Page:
HNHD (new house) and potential side business/hustle.

Midgetje94

Friend of Leo's
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Jun 22, 2021
Posts
2,300
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29
Location
Texas
After 4 years together. We finally decided to get a house. We move in the 1st. (We are renting for now) but 3bed 2bath. Nice yard with 2 sheds. One shed is a small yard equipment one. But the other has electricity and plenty of space.

I’ve built and repainted and such other guitars. I’m in north Texas with a lot of bar bands. Want to try my hand in building for profit. (Start with parts casters, then try to team with a local wood shop to make bodies. Maybe buy a few at a time. And just see what happens) I’ve made/painted guitars that sell pretty quick. My main tele is a build that’s gotten a lot of looks and compliments. My idea is to make a tele for a guy here (he’s mentioned wanting a purple sparkle tele) try to make him one (either sell for cost or gift it) try to get my name out. And see where that path takes me.

Trying to design a logo now. Pictures are the shed, a MiM Strat I painted, a yellow build I painted and aged, and the sunburst is my go to build that had been featured several times here.
 

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nojazzhere

Doctor of Teleocity
Ad Free Member
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Feb 3, 2017
Posts
18,338
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70
Location
Foat Wuth, Texas
After 4 years together. We finally decided to get a house. We move in the 1st. (We are renting for now) but 3bed 2bath. Nice yard with 2 sheds. One shed is a small yard equipment one. But the other has electricity and plenty of space.

I’ve built and repainted and such other guitars. I’m in north Texas with a lot of bar bands. Want to try my hand in building for profit. (Start with parts casters, then try to team with a local wood shop to make bodies. Maybe buy a few at a time. And just see what happens) I’ve made/painted guitars that sell pretty quick. My main tele is a build that’s gotten a lot of looks and compliments. My idea is to make a tele for a guy here (he’s mentioned wanting a purple sparkle tele) try to make him one (either sell for cost or gift it) try to get my name out. And see where that path takes me.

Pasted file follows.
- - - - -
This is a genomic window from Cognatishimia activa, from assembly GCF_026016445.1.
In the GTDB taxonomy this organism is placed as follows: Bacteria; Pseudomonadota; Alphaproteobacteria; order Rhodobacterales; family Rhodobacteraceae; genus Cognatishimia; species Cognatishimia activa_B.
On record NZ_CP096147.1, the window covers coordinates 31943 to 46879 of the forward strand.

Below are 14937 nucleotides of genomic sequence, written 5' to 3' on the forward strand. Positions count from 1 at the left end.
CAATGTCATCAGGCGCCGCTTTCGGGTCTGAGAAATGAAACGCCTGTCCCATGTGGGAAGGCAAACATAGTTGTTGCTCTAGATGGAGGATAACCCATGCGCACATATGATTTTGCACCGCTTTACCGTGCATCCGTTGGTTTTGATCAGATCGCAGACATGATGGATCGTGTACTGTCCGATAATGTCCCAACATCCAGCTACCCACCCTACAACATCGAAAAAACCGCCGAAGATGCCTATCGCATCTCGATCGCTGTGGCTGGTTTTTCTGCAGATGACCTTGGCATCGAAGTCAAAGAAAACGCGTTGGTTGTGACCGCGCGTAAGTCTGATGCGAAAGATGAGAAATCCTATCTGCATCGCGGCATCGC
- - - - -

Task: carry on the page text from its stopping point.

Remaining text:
Trying to design a logo now. Pictures are the shed, a MiM Strat I painted, a yellow build I painted and aged, and the sunburst is my go to build that had been featured several times here.
Best of luck......my main guitar tech is a guy who worked out of a converted garage, then expanded into a nice (bigger) backyard shed. It's a TOUGH field to be successful in.
I think if you want to be well known, you may have to do set ups and repairs, and get good word-of-mouth.
Where are you in Texas? Lots of us here in the general DFW area......maybe we can help support you. ;)
 

Preacher

Poster Extraordinaire
Joined
Apr 17, 2007
Posts
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Location
Big D
I agree with @nojazzhere word of mouth will spread quickly if you are worth your salt as a luthier or repairman among the guitar community.